The JaCoCo plugin for Maven only reports code coverage for tests run in a particular module rather than reporting coverage across modules. This can be an issue for multi-module projects where unit tests from one module test code in other modules. Some projects are set up with unit tests in a separate module all by themselves, making the JaCoCo code coverage reports nearly useless. No matter what setup you run, JaCoCo won’t report code coverage well for integration tests that run across modules.There are a number of possible solutions to address this challenge. One of the most obvious solutions is to avoid having a separate module for unit tests, rather including unit tests in the appropriate module. That probably won’t get you the whole way and may be a significant refactoring project.Maven users can also create a separate reporting module with dependencies. Use this module to create dependencies to all the modules you need for your coverage report. Make sure the module has access to the right files, and accurate location paths are included.You can use an additional tool to make up for this deficit. Some possible solutions are SonarQube, Jenkins, and Arquillian.Since the Maven JaCoCo plugin doesn’t support merging of subproject metrics into a single report file, a possible workaround solution is to use Ant with Maven. The task objectives with this approach can be summarized as follows:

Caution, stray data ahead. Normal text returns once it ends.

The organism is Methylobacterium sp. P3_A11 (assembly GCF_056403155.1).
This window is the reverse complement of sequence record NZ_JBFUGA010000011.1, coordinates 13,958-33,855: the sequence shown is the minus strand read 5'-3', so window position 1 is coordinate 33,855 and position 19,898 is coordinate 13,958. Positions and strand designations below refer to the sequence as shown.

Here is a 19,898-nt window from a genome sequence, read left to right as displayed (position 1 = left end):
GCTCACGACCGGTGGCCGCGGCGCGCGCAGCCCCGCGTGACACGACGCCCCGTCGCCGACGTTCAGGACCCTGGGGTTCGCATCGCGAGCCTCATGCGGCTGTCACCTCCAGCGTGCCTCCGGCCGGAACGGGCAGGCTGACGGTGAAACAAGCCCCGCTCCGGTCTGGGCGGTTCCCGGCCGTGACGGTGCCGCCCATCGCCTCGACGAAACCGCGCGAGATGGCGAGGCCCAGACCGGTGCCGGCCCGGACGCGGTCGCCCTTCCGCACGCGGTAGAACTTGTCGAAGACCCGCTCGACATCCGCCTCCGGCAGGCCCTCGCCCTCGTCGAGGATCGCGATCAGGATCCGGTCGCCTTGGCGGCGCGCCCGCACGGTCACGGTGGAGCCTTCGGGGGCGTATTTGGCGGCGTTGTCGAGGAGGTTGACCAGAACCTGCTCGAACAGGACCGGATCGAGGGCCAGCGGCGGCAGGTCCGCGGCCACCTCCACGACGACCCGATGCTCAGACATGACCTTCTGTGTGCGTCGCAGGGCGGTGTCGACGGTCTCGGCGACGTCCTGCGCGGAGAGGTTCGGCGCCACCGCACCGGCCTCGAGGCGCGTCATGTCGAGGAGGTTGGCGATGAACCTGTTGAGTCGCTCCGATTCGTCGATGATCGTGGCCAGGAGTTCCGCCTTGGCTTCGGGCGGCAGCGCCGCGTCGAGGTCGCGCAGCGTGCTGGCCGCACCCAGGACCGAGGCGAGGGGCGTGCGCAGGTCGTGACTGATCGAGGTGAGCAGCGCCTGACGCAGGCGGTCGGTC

- Add JaCoCo plugin to the Parent POM. If specific modules don’t have to be included in the test coverage, change the plugin definition based on specific projects as required.
- Create a submodule to append all results from JaCoCo using the Ant task.
- Specify the Ant command from Maven using the Maven Antrun plugin.
- Configure the JaCoCo Ant task configuration process with the necessary information such as location of build, class, source or generated-source directories.
- From the Antrun plugin, define the reporting tasks. Specify locations to store the JaCoCo report execution data. This information can be covered for each submodule within each project.
- Create a reporting structure based on requirements, such that each group of elements will contain information only on the specific set of modules.
Hopefully, this helps you find some solutions (or at least workarounds) to the multi-module code coverage reporting when using Maven and JaCoCo. By the end of the day, while testing teams like to aim for 100 percent test coverage, it’s also important to measure it and avoid unnecessary testing. This concern is even more critical for handling multiple modules in test coverage reporting. Make sure your Maven tool handles all the necessary conditions and paths nicely, thereby accurately ensuring 100 percent test coverage across multi-module projects.